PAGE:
Questions matter. They can help you to grow deeper in your knowledge of the truth and your love for God—especially when you’re dealing with the harder doctrines of the Christian faith. But questions can also be used to obscure the truth. They can be used to lead away just as easily as they can be used to lead toward. Ask Eve. Enter Rob Bell, a man who has spent much of the last seven years asking questions in his sometimes thought-provoking and often frustrating fashion. And when he’s done asking, no matter what answers he puts forward, it seems we’re only left with more questions. This trend continues in his new book, Love Wins: A Book About Heaven, Hell, and the Fate of Every Person Who Ever Lived, where Bell poses what might be his most controversial question yet:
Does a loving God really send people to hell for all eternity? The questions you probably want answers to as you read this review are these: Is it true that Rob Bell teaches that hell doesn’t exist? Is it true that Rob Bell believes no one goes to hell? You’ll just need to keep reading because, frankly, the answers aren’t that easy to come by.
It is said that Rob Bell’s fans flock to his Facebook page, his NOOMA videos have been viewed by millions, and his Sunday sermons are attended by 10,000 parishioners-with a downloadable podcast reaching 50,000 more. The latest stirring is related to his upcoming book “Love Wins: A Book About Heaven, Hell, and the Fate of Every Person Who Ever Lived” His publisher allegedly boasts that he is an electrifying, unconventional pastor whom Time magazine calls “a singular rock star in the church world,” Rob Bell is the most vibrant, central religious leader of the millennial generation.” Bell plays with theology the way a cat plays with a mouse. His sermons, videos, books, and public relations are often more suggestive and subversive than clear.But who is this man who never defines what he means nor means what he says?
There are three men in particular who have solid responses to Rob Bell’s video: Justin Taylor, Kevin DeYoung and Al Mohler. Below are their responses to the video and the upcoming book. Click the links to see their entire responses:
1. Justin Taylor – “If Bell is teaching that hell is empty and that you can reject Jesus and still be saved, he is opposing the gospel and the biblical teaching of Jesus Christ. You may think that’s judgmental to say that; I think it’s being faithful. I would encourage a careful study of 1 Timothy to see what Paul says about false teaching and teachers.”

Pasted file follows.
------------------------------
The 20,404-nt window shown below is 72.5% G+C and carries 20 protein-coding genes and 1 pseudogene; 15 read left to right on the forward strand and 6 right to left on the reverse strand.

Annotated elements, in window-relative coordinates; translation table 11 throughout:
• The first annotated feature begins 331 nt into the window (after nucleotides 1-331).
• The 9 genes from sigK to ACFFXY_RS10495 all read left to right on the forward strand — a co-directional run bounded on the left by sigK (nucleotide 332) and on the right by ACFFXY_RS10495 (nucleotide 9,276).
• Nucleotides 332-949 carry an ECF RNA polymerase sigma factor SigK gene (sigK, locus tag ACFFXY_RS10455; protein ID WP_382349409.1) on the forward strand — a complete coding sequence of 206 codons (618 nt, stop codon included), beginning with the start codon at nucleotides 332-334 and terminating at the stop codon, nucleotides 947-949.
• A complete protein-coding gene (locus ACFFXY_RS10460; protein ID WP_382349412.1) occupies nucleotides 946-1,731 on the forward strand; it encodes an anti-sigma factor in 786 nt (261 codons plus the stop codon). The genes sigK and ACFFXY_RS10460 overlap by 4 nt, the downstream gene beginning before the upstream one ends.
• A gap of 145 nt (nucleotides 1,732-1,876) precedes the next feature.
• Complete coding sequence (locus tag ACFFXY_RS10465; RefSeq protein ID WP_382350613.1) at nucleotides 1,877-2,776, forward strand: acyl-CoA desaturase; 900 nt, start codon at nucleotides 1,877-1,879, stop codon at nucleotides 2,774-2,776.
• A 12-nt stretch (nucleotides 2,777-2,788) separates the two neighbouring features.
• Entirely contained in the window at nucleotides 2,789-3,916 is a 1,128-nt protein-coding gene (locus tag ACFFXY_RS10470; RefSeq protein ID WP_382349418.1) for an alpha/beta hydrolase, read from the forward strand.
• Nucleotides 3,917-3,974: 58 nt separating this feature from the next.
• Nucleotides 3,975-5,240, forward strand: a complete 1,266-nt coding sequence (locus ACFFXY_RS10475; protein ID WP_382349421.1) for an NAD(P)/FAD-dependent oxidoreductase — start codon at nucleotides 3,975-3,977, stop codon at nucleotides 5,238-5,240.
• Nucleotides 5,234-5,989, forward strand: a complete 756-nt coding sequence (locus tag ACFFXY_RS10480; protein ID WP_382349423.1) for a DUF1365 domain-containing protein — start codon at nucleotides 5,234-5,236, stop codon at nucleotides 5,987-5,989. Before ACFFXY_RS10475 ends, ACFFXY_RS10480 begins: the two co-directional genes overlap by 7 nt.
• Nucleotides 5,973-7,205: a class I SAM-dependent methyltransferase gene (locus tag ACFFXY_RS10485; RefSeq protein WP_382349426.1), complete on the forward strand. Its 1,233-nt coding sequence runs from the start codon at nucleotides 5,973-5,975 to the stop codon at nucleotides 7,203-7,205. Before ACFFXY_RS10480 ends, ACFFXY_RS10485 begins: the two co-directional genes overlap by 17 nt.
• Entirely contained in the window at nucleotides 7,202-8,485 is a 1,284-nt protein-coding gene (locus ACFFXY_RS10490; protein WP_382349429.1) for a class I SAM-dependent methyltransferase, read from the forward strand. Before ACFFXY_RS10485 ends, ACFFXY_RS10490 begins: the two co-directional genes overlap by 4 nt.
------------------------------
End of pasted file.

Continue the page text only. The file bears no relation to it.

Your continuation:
2. Kevin DeYoung – “Rob Bell is right about one thing: what you believe about heaven and hell says a lot about what you believe about God. That’s why theological error of this magnitude cannot go unchecked. The God of the Vimeo clip is not a God of wrath, not a God of eternal recompense, not a God who showed us love in sending his Son to be a propitiation for our wretched sins, not a God whose will it was to crush the Suffering Servant in an exercise of divine justice and free grace.” Read More
Once in a while there comes a salesman with a silk tongue selling snake oil with the charisma of an art dealer. For a while you believe what he has is authentic until you discover the trail of victims left in the sand dunes of time. Such rogue tradesmen are usually hard to tell apart from the real deal. They masquerade between shades of grey and white as social enigmas. But wait, there is another kind of tradesman:
The pastor of Mars Hill Bible Church in Grand Rapids, Michigan, Rob Bell has authored a book called Love Wins: A Book About Heaven, Hell, and the Fate of Every Person Who Ever Lived, which ignited a firestorm of controversy over the weekend, weeks before it arrives in bookstores.
On Saturday, in a blog post on the popular Christian website The Gospel Coalition, Justin Taylor blasted Bell’s new book, out March 29, for teaching “false doctrine”:
“I’m glad that Rob Bell has the integrity to be lay his cards on the table about universalism. It seems that this is not just optimism about the fate of those who haven’t heard the Good News, but (as it seems from below) full-blown hell-is-empty-everyone-gets-saved universalism.” ~CNN
Suave Rob Bell has decided to make it easy for the average Christian to discern where he lies regarding Orthodox Christianity. I like him because he is not pretending to be a what he is not. He is not a shepherd but Read More